Although I can't say I have followed this every time I work out for sometimes my schedule doesn't allow me to always wait at least an hour before I begin training. I do notice that I am able to focus a little better and not have any feeling at all of being bloated or full if I do wait around .5-1 hour before training. Even as far as the feeling of liquid moving around in my stomach, which I can't stand when training.

    "Even during intense exercise, the body utilizes liver glycogen to maintain blood glucose, so if muscles could use it, it would always be there.

    Muscles, as far as I know, rely primarily on glycogen stored within the cells, not blood glucose.

    Consuming carbohydrates, even in liquid form, would cause blood to be redirected to the gut (and away from muscle) for digestion/absorption.

    Elevated blood glucose levels cause by carb ingestion result in insulin release, which may be anabolic, but might interfere with breakdown of glycogen and fat for energy."
    Well I agree that you shouldn't eat a large whole food meal before training. Here is an old thread that brings up some good points about having a meal about 45-60 minutes prior to training.

    http://www.wannabebigforums.com/show...I&pagenumber=1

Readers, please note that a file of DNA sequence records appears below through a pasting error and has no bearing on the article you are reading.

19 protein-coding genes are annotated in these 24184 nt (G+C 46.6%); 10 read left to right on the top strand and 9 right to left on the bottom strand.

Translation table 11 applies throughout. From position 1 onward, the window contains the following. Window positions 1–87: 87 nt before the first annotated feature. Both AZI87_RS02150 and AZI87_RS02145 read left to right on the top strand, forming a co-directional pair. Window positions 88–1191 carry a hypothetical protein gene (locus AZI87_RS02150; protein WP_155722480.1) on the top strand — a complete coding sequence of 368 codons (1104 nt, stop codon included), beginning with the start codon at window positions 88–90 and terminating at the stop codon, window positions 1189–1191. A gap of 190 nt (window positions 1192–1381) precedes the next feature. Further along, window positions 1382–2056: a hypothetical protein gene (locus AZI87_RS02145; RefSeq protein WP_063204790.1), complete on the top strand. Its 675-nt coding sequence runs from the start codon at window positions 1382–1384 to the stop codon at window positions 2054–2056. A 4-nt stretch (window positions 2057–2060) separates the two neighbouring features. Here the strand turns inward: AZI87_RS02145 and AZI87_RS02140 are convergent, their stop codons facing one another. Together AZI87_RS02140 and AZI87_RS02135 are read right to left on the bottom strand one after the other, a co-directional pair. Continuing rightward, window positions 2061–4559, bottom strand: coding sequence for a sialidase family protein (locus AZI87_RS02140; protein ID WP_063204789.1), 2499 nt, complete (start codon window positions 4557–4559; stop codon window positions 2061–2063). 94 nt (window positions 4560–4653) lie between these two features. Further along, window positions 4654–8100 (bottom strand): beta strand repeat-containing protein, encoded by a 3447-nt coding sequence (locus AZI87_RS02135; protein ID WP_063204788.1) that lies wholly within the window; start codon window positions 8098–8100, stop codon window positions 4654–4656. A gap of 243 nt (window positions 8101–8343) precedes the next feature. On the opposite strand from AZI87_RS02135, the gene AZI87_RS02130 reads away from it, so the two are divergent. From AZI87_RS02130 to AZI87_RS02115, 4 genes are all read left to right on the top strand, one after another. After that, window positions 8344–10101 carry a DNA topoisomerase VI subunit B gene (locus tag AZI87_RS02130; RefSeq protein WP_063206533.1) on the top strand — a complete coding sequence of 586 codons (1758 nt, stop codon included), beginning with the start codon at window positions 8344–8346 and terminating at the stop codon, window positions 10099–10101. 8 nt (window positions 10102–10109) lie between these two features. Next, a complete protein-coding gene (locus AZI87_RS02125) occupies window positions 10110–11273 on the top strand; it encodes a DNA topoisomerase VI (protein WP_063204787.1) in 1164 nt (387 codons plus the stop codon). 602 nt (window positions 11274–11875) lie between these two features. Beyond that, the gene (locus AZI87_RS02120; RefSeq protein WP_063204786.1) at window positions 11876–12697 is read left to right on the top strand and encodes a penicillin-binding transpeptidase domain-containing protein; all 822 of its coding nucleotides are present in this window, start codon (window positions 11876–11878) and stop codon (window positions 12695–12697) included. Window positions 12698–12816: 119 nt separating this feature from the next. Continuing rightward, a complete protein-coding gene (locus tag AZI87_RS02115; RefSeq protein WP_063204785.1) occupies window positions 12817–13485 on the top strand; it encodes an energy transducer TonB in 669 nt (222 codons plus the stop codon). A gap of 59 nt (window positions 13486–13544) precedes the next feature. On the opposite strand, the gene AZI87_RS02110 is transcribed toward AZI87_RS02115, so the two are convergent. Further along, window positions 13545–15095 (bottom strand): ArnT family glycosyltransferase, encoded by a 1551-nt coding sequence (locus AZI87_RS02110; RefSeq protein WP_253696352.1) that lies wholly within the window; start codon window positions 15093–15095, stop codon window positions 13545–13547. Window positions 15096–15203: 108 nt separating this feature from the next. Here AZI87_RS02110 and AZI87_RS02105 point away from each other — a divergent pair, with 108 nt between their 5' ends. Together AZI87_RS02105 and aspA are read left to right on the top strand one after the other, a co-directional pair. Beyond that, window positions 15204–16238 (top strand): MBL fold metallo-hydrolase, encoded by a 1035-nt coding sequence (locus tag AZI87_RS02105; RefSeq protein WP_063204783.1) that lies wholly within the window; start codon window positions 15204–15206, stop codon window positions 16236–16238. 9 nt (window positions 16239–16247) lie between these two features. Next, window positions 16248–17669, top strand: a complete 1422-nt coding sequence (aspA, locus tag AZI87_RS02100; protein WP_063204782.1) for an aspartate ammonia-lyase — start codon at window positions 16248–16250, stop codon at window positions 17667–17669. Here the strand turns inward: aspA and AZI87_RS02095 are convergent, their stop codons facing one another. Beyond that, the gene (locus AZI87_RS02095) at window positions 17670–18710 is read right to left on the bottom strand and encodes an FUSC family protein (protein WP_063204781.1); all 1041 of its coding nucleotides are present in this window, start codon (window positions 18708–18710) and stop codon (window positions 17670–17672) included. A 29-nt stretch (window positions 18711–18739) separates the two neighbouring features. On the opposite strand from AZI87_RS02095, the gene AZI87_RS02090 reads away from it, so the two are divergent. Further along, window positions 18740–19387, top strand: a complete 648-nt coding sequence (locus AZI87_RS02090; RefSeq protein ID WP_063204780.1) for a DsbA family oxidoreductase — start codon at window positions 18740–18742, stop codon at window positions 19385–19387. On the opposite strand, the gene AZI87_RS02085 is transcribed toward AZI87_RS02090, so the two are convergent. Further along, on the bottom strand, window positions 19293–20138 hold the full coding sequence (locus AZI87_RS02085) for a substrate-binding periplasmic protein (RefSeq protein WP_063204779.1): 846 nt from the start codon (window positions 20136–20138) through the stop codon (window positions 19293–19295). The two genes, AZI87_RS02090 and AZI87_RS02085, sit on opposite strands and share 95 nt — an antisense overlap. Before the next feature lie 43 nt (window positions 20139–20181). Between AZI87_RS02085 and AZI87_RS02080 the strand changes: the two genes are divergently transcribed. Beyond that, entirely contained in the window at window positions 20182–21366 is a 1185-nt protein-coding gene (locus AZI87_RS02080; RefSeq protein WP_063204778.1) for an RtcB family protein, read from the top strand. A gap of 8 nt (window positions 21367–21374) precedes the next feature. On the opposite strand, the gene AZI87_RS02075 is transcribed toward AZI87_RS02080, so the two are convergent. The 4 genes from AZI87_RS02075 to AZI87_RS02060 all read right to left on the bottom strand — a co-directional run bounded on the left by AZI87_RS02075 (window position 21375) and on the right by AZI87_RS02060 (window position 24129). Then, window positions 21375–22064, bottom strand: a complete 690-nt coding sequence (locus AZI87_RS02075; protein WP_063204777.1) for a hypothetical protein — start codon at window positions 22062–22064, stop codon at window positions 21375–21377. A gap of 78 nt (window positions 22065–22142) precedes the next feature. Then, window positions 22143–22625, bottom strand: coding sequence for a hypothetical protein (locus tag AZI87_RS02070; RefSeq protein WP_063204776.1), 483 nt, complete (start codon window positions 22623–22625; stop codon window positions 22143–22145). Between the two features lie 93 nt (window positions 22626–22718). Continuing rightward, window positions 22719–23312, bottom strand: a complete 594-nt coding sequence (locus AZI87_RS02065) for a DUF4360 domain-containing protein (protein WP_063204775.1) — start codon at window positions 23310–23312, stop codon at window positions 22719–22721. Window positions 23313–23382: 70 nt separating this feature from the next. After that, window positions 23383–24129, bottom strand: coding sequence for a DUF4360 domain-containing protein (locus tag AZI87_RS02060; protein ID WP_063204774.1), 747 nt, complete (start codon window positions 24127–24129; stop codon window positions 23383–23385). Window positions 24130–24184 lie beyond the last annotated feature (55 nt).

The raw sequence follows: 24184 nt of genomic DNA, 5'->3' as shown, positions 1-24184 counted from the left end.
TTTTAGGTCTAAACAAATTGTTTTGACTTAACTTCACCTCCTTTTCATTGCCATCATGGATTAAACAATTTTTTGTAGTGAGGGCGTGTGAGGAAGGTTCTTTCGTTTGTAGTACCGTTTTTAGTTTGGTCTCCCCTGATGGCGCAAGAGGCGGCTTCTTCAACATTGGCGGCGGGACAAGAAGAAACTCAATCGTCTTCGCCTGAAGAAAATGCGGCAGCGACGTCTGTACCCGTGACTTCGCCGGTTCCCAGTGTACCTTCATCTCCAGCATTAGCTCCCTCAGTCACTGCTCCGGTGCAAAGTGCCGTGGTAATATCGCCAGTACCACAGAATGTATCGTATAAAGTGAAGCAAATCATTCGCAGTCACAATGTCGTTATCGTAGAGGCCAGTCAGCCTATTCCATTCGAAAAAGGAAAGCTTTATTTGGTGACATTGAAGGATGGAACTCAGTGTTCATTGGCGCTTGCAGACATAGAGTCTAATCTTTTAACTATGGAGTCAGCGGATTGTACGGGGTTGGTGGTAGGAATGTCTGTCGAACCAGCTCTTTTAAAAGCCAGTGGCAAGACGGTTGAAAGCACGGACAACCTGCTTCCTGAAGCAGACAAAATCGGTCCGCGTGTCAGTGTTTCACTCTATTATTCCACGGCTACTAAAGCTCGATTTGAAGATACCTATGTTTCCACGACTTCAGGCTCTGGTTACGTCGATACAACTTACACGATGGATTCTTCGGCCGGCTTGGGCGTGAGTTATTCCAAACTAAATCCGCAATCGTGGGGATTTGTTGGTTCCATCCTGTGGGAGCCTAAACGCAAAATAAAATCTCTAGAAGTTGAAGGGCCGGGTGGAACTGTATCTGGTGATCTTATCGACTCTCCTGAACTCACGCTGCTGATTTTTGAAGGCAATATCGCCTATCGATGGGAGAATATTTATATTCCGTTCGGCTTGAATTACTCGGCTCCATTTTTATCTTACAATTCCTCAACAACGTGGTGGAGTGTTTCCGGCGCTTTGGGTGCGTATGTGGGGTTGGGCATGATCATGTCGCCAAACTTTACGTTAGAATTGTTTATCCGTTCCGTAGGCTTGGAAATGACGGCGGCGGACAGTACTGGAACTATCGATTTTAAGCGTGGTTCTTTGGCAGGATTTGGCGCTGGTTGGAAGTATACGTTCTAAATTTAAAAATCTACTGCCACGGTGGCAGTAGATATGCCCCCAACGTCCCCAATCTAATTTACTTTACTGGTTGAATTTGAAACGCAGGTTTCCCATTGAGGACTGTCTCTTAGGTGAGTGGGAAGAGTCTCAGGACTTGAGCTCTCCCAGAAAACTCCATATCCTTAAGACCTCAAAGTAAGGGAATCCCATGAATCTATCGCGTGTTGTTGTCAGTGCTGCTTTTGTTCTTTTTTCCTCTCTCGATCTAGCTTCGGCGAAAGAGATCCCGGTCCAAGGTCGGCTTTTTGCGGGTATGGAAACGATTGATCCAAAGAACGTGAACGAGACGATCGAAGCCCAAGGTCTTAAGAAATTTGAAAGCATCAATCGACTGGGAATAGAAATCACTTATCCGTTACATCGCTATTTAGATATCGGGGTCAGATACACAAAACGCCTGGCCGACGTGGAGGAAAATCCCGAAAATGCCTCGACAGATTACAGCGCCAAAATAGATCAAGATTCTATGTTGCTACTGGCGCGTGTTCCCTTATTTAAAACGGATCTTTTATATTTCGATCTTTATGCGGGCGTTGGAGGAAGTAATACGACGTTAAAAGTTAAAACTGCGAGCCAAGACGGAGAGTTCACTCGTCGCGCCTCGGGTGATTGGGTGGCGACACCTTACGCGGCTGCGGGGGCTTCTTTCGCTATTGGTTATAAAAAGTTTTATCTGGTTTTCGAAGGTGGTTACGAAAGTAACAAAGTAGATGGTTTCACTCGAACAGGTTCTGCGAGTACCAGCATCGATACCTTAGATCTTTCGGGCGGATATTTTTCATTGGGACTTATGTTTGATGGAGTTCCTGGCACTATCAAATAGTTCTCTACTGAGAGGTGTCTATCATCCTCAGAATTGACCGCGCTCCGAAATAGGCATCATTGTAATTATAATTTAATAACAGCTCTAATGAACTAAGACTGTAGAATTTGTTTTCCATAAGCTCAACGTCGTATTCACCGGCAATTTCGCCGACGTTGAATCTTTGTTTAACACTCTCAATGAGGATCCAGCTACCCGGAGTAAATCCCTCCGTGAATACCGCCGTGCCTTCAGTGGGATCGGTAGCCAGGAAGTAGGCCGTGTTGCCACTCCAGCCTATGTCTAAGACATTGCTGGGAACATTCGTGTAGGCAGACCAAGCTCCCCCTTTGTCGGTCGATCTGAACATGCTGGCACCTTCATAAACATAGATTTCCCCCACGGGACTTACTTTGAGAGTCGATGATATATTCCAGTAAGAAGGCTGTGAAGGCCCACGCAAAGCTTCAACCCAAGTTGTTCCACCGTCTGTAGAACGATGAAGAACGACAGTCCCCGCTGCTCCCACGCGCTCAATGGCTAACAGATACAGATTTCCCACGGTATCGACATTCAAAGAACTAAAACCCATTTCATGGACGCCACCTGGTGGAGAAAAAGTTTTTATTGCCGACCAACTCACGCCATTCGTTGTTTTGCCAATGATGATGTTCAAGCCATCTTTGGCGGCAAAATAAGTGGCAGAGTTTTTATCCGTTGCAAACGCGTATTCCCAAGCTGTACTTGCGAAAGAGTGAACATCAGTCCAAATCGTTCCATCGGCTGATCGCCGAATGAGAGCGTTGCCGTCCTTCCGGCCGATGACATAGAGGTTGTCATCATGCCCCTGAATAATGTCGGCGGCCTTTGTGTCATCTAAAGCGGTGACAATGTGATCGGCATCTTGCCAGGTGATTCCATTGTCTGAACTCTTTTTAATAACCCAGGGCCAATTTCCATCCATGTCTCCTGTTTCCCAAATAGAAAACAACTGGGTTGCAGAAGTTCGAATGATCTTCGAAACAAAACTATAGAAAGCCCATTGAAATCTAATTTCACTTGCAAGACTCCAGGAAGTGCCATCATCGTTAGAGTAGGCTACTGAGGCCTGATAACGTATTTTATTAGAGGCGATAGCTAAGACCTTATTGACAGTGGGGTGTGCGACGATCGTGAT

Yeah, i completely agree with you on this. It shouldn't say "Don't have late meals". If it is the right combination of nutrients then....
    From a weight loss perspective the contents of the meal wouldn't really matter either.

  11. #10
    the stone cold stunner Ironman8's Avatar
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    Re: Diet Guidelines and Tips

    Originally posted by BobbyRS

    18. Understand the Glycemic Index - it is a measure of how much blood sugar is elevated in response to eating food. Lower the GI, the better. High blood sugar leads to high insulin levels, which leads to fat storage and less satiety.
    Speaking of the Glycemic index, here is a site that tells which foods are high, medium, or low GI

    Glycemic index
    You kill me in a dream, you better wake up and apologize....

  12. #11
    Wannabebig Member BobbyRS's Avatar